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24 June, 2024
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Air pollution identified as Europe's leading cause of mortality

Transport, domestic activities, and agriculture identified as primary sources of air pollution-related deaths in European cities

Source: Euronews

Air pollution is Europe's most significant environmental cause of mortality, according to a new study by the Barcelona Institute for Global Health. Transport, domestic activities, and agriculture are the main contributors to air pollution-related deaths in European cities, a new study by the Institute for Global Health in Barcelona found.

The research center analyzed two of the main pollutants in the atmosphere, nitrogen dioxide (NO2) and fine particle matter (PM2.5). Vehicle emissions lead to 50 percent of all NO2-related deaths, followed by industrial pollution and fumes generated by the energy sector.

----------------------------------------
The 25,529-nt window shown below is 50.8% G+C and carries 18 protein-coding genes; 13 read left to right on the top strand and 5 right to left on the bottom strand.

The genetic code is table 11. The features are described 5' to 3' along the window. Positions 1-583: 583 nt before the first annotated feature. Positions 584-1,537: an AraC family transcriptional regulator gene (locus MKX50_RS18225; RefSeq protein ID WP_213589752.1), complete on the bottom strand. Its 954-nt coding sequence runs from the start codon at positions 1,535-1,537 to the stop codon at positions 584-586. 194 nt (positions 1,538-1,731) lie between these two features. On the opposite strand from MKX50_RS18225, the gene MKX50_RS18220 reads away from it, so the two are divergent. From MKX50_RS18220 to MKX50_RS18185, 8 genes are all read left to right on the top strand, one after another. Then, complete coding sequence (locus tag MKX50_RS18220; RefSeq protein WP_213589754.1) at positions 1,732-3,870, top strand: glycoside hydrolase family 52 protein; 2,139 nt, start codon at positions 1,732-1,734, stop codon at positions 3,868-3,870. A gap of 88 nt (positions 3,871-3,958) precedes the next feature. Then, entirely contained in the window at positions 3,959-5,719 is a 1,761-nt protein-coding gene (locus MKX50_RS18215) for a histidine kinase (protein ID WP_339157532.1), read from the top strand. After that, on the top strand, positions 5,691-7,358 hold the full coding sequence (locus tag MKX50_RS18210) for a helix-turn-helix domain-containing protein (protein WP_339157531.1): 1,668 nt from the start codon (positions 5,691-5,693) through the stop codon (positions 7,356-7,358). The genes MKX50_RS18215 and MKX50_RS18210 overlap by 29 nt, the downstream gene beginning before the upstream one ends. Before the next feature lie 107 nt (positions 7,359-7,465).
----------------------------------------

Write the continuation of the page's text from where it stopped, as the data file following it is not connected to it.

Domestic activities such as the use of coal and gas-related heating systems, followed by agriculture, are the main contributors to PM2.5-related deaths. Domestic activities accounted for more than 22 percent of all air pollution-related deaths in 857 cities included in the report.

"If we look at NO2 and PM2.5 combined, traffic remains the largest contributor to both poor air quality and associated mortality," said Sasha Khomenko, ISGlobal researcher and the first author of the study.

However, the results varied from city to city, for example, in Lisbon, where air pollutants generated from agriculture are not a major issue, maritime pollution is of greater concern.

Emissions from cruise and cargo ships are a big source of maritime traffic pollution which contributed to 10,116 air pollution-related deaths across Europe in 2022.

Cyprus  |  air  |  pollution

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